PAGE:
This is the fourth and final installment in our ‘Month of Blind Women,’ a series of essays by women who are blind or have low vision presented by LightHouse Interpoint, the new literary supplement from LightHouse for the Blind in San Francisco and cross-posted at The Toast. To read all of the essays from Interpoint, click here.
It was way back in the seventh grade when, during lunch hour at school, a little girl told her companion not to sit beside me in the cafeteria. “She has cancer, and you might get it too if you sit so close to her,” was the whispered but audible warning. I don’t know what was more shocking: that the child believed cancer to be contagious, or that she’d somehow assumed I was afflicted. Before I could decide how to respond, the duo had skittered further down the table.
My earliest memories of school are punctuated by this type of scene, and by seventh grade I was already quite immune to the comments about my appearance. A bunch of boys in my class called me ‘Casper the Friendly Ghost.’ They sniggered when I wore a hat and tinted glasses to protect my skin and eyes from the sunlight. I was used to being confronted with blunt and awkward questions, ranging from the crude (“Why are you so white?”) to the intrusive (“Are you adopted?”) and even the downright amusing (“Were you born in America?” — as if place of birth can be the sole determinant of skin color).
That was in Kenya, where I grew up, though I was born in India. I attended a predominantly South Asian school, where in the sea of brown skin and dark hair, I stood out as the pale, blond oddball. At the time, I was too timid to stand up for myself. I ignored the questions. Two decades later, I wonder if I should have been bolder, if in the face of these ubiquitous interrogations, I could have served up the plain truth:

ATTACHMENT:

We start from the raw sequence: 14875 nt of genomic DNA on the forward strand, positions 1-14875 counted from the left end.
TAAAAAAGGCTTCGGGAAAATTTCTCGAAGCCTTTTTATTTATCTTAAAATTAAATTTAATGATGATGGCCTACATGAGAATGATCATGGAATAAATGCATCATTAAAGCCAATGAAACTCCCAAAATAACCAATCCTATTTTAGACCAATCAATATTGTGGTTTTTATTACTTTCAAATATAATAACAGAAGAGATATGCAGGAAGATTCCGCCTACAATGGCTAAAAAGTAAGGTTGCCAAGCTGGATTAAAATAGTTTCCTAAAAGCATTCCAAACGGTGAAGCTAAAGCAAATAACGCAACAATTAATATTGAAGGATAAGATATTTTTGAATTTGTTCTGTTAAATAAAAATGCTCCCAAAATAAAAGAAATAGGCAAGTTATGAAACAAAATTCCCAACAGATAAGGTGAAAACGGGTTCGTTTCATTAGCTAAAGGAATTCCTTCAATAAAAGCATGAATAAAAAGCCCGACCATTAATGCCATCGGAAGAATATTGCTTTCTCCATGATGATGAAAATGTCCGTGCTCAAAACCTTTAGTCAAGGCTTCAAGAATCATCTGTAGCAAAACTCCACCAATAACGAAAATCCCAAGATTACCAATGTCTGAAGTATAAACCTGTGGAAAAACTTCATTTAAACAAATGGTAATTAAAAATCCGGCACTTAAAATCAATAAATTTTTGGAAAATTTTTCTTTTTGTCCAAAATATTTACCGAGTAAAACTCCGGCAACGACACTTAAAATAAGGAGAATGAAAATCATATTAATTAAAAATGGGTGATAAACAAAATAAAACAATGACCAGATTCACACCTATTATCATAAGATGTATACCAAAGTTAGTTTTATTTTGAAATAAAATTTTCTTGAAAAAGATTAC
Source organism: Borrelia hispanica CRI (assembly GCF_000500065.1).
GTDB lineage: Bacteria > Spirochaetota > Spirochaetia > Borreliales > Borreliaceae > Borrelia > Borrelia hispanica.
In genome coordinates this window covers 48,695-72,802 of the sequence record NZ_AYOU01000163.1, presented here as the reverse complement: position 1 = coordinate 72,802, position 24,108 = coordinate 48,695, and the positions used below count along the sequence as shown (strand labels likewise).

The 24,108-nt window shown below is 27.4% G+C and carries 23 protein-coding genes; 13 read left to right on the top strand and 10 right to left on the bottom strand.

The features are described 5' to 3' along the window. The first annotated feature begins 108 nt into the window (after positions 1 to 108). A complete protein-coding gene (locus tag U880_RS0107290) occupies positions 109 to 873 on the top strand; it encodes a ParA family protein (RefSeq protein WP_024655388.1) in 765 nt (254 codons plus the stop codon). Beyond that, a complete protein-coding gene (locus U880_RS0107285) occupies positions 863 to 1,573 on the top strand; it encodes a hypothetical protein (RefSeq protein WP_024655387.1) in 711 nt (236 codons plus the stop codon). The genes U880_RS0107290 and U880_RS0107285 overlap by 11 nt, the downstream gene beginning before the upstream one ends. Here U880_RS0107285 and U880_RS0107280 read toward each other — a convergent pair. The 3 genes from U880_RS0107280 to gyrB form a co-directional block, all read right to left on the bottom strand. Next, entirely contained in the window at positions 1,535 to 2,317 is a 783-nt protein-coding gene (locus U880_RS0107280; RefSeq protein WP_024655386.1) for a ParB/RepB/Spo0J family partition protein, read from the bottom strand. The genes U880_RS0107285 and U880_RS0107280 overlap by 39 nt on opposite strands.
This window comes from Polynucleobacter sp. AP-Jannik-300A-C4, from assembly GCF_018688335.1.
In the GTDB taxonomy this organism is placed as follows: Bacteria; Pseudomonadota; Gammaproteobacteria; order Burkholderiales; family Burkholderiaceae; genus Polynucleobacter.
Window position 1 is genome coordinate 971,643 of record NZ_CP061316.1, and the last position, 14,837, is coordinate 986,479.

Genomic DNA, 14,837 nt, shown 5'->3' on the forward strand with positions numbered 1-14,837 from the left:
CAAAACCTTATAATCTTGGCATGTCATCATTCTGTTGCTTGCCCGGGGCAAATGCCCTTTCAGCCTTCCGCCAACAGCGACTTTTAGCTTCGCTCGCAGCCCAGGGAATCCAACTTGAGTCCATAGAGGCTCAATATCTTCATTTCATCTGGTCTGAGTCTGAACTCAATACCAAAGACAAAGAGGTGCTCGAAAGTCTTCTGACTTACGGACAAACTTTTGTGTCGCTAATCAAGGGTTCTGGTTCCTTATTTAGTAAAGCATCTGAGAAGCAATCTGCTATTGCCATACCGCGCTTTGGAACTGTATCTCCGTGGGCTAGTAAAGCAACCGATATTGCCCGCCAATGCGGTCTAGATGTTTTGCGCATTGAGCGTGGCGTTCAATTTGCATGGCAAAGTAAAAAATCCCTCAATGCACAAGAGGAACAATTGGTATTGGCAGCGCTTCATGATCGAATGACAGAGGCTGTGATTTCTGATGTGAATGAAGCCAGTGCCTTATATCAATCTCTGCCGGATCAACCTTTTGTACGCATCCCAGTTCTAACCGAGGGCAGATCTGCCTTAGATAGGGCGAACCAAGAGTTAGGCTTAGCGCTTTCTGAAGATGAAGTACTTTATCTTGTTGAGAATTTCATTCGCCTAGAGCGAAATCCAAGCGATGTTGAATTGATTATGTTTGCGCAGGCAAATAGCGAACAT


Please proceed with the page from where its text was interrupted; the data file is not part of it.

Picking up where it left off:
“It’s called albinism. And no – it’s not contagious.”
Doctors have always told me that I see quite well in relation to other people with albinism – low vision is common among those in my situation – but I still have my moments of frustration. Because my eyes are very sensitive to light, it becomes harder to function in the bright sunshine that is characteristic of the weather in India, even when wearing dark glasses. Add to that an utterly chaotic traffic situation, and crossing the street becomes disproportionately stressful, time-consuming, and at times downright frightening. There have been instances when I’ve actually hailed an auto rickshaw at busy intersections simply to get to the other side of the road.
Nonetheless, I walk the streets like everyone else. Growing up, I used to feel disheartened about my eyesight, but I’ve learned to appreciate that despite this challenge I can still function independently. In fact, my eyesight is often the last thing on my mind as I navigate the streets of Ahmedabad, living the life of a foreigner in the town I was born. Continue reading Firangi: Confessions of an Albino Muslim in India